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Karpat Head Coach on Jesse Puljujarvi: “He played a nearly perfect season”

Yesterday, a Finnish interview with Karpat’s head coach, Mikko Manner, made its way around Twitter in which he spoke about Jesse Puljujarvi’s SM-Liiga season and what may come next for the former 4th overall pick.

I think it goes without saying that Jesse Puljujarvi’s tenure with the Edmonton Oilers was riddled with mistakes from the moment he was drafted until the time he signed over in Finland for this past season. From an organizational standpoint, the Oilers maintained consistency by trying to rush one of their prized prospects into the NHL far too early and it triggered a death spiral that neither side was able to recover from. The team expected too much, the player couldn’t deliver, and both sides struggled as a result. Lather, rinse, repeat.

Flipping the coin, Puljujarvi was never able to find traction in the limited minutes he did get, not exactly surprising since he often found himself on the third or fourth line while averaging 12:28 over parts of three seasons, and it was clear that his confidence was shaken to the point of being afraid to make a mistake rather than feeling secure enough to make plays. Not to mention, the bouncing back and forth between the NHL and AHL without ever really being given the time on the farm to truly work out the kinks. Needless to say, it was a mess. So when he signed on to play the year for Karpat, it wasn’t exactly surprising after the whole offseason was spent hearing about how he would never play for the Oilers again.

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Everyone knows the story — no need to rehash it all here now.

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Looking at the interview we’re actually here to discuss, Karpat’s head coach, Mikko Manner, had nothing but glowing comments when it came Puljujarvi’s season that saw him put up 24 goals and 29 assists for 53 points in 56 games played. Keep in mind that the translations to English from Finnish can be a little bit rough:

“He played a nearly perfect season. There are many people who have told him what he should do and what he should be like, but Jesse made the perfectly right decision when he decided to return to the familiar club and he played a big role.”

Seeing as Puljujarvi’s confidence on the ice and regarding his role with his NHL team was clearly shaken, I too agree that a year spent at home in familiar surroundings could be exactly what he needed to get his offensive touch back a little bit. In Makker’s opinion, getting the love of playing hockey back was something the Puljujarvi desperately needed and he was seemingly able to accomplish that goal this season with Karpat.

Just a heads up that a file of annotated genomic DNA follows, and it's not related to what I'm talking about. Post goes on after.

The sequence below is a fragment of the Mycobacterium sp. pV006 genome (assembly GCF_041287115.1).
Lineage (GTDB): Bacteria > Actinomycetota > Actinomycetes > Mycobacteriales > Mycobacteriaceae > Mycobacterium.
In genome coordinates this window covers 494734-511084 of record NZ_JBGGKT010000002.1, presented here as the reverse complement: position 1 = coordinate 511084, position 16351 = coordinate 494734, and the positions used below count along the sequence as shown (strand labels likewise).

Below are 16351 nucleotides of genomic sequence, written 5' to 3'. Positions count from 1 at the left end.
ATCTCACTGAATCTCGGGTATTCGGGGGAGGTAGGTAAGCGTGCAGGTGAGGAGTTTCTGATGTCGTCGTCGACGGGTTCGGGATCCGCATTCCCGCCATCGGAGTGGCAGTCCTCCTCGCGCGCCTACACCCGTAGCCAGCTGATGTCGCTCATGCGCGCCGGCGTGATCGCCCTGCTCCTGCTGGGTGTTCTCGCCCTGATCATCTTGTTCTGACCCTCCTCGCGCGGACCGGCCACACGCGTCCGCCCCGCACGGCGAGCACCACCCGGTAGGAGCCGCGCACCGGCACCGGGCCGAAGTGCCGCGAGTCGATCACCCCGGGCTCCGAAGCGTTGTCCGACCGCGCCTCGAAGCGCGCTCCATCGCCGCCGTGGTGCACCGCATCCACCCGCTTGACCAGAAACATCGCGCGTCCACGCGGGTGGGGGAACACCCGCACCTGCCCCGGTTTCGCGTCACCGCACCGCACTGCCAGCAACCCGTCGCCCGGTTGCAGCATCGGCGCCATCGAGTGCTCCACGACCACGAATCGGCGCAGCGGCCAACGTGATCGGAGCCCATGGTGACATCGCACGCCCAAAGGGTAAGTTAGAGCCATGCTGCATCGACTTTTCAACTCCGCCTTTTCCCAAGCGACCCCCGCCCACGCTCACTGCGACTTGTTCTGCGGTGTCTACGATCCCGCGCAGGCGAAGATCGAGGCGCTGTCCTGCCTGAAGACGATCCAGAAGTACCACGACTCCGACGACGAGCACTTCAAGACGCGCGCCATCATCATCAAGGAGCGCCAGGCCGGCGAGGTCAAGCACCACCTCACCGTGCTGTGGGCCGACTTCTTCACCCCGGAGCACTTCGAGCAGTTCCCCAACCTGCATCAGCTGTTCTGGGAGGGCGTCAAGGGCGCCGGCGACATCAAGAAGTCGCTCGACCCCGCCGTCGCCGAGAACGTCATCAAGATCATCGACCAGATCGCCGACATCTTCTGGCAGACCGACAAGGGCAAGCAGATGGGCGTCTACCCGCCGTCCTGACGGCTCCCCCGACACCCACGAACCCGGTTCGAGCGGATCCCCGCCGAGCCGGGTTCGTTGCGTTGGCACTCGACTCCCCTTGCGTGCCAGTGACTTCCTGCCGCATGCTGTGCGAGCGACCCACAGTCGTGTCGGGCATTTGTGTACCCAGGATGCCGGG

“This season has definitely restored his joy of playing, self-confidence and the feeling that he is important. The next step (for Puljujarvi) will be to develop the details and skills to strengthen his mental, tactical, and technical foundation for his game.”

To me, this sounds like Manner is talking about a player that he expects to see again whenever the SM-Liiga is able to get going again. Maybe it’s a pitch for Puljujarvi to stay back home and continue the improvements he’s made, but that’s obviously a lot of conjecture on my part. Manner also said in the interview that Puljujarvi is the most single popular player in the SM-Liiga, which is certainly believable based on his big smile and the way he can lick his own eyebrows and I just wanted to throw that in here as one last point of good news.

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THE WRAP

From the day he was drafted until now, I’ve always been hoping that the story between the Oilers and Jesse Puljujarvi would have a happy ending even though it seems more and more unlikely with each passing day. That said, from a human perspective, I am happy to hear that Puljujarvi’s confidence has come back and that’s getting himself back to being the player he hoped to be. Even if things don’t work out with the Oilers (they won’t), having him be at his best will be important considering he’s still an asset that this team can use in a trade to try and bolster the roster in other areas. What kind of return might he fetch? That’s an interesting question that can only be answered in time, but if Ken Holland’s deadline day comments are any indication (“No, I haven’t really shopped him and no one has really asked”) then we could be in for another year or more of this stalemate. I honestly hope that’s not the case for both sides, but as always, I’m only a simple blogger and all I can really do is guess. Just like everything else in life right now, we wait.

PULJUJARVI’S 2019-20 SEASON

NHL Totals 139 17 20 37 40
Season Team League GP G A Points PIM +/-
2019-20 Karpat SM-liiga 56 24 29 53 52 30